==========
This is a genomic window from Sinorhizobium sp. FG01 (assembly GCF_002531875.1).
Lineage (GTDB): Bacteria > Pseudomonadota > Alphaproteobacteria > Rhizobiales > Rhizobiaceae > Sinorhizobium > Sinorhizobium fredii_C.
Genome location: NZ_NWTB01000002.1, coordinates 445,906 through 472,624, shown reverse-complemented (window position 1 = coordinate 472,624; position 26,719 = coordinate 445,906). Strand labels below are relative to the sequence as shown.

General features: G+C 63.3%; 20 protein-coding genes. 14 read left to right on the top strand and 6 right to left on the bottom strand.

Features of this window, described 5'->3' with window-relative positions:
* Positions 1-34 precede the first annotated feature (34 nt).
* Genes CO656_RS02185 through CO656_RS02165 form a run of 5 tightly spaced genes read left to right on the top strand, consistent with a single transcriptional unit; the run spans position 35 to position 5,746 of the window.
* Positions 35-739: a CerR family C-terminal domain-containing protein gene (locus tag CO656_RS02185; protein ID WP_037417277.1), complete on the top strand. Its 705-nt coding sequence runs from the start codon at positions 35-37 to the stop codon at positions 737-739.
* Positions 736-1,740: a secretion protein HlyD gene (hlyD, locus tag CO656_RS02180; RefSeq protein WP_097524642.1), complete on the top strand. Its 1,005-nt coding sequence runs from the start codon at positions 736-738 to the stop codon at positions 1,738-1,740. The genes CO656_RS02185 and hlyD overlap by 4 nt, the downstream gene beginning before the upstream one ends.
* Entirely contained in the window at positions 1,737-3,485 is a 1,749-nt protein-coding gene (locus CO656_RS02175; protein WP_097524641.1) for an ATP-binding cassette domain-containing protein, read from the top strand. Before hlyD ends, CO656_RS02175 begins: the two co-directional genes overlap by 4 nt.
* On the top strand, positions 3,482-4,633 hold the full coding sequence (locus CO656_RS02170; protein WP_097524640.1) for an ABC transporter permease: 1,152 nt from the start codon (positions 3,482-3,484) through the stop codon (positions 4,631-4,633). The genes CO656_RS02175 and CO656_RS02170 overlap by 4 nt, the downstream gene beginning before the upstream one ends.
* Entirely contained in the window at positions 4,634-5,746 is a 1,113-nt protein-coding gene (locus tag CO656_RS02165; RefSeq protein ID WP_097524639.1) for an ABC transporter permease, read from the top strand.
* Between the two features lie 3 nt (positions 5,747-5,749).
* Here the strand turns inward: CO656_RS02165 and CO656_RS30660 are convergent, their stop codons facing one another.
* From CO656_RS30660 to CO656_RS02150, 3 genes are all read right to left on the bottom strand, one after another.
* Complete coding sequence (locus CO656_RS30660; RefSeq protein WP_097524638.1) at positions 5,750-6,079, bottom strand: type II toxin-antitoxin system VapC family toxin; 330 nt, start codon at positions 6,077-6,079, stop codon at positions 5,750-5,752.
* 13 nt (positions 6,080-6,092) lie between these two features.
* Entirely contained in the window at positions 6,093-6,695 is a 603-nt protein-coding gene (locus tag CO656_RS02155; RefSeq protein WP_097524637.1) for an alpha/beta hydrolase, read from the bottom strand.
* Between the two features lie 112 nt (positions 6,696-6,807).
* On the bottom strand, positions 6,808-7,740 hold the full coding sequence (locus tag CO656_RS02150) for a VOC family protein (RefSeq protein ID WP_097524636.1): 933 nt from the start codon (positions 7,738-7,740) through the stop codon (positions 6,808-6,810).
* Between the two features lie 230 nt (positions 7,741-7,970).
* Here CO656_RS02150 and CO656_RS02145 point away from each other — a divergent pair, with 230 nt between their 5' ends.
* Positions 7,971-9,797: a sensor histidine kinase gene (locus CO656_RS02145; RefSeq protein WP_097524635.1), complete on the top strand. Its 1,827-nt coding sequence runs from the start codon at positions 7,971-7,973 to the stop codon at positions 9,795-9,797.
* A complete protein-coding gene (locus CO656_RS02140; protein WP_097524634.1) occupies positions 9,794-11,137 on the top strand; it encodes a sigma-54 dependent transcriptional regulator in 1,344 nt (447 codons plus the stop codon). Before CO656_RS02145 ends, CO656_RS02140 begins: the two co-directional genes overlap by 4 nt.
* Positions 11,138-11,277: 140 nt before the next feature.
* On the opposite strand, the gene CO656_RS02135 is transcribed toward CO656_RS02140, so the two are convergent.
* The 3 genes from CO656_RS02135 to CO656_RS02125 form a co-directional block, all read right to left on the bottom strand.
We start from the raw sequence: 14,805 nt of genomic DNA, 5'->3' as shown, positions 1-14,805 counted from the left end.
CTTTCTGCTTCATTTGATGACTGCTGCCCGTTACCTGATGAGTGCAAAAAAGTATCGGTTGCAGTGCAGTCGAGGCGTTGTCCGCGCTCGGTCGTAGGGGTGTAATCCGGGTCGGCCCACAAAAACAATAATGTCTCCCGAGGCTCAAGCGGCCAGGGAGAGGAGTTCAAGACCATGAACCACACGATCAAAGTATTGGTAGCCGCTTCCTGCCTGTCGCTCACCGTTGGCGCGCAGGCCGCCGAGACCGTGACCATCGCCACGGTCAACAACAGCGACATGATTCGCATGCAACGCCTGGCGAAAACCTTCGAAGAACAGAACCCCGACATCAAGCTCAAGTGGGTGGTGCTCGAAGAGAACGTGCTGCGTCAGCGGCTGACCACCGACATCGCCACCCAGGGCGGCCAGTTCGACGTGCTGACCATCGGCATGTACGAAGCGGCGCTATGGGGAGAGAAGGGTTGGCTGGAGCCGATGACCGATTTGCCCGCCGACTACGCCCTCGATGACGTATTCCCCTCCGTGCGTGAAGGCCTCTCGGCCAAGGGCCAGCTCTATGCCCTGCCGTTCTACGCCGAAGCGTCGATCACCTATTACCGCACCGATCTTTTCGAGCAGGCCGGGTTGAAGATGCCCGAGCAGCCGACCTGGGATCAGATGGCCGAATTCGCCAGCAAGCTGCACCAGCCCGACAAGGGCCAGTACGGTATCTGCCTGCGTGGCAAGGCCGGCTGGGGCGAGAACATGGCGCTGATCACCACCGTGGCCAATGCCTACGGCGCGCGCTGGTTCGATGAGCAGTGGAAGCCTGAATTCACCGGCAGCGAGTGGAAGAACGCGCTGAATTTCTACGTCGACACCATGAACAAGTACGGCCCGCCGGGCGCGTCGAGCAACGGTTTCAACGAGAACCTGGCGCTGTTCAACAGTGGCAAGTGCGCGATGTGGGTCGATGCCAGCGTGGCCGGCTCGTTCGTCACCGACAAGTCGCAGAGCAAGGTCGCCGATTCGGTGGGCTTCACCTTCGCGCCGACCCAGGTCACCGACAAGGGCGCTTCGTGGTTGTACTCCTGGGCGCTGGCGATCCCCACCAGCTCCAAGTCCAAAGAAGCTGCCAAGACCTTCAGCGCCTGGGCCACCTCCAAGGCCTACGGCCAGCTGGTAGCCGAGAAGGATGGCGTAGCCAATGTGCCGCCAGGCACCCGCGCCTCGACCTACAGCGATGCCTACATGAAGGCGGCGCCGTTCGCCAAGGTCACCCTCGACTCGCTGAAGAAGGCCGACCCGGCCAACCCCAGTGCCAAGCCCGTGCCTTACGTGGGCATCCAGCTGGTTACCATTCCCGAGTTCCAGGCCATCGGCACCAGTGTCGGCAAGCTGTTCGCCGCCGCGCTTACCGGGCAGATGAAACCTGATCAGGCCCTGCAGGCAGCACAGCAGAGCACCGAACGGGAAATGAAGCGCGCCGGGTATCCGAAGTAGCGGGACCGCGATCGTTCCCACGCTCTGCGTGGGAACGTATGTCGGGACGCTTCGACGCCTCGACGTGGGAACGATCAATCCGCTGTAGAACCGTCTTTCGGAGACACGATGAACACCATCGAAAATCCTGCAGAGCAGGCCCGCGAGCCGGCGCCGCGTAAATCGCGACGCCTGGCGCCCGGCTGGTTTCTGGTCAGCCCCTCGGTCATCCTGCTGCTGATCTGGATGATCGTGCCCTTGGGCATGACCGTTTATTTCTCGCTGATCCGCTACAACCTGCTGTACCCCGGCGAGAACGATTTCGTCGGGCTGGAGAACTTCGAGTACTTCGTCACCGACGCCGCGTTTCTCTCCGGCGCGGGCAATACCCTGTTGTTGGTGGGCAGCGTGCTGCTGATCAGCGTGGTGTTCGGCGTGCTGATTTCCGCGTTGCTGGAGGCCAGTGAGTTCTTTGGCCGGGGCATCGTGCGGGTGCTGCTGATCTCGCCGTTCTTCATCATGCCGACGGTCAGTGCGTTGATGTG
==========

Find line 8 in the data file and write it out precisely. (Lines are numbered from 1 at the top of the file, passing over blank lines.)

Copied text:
* Positions 35-739: a CerR family C-terminal domain-containing protein gene (locus tag CO656_RS02185; protein ID WP_037417277.1), complete on the top strand. Its 705-nt coding sequence runs from the start codon at positions 35-37 to the stop codon at positions 737-739.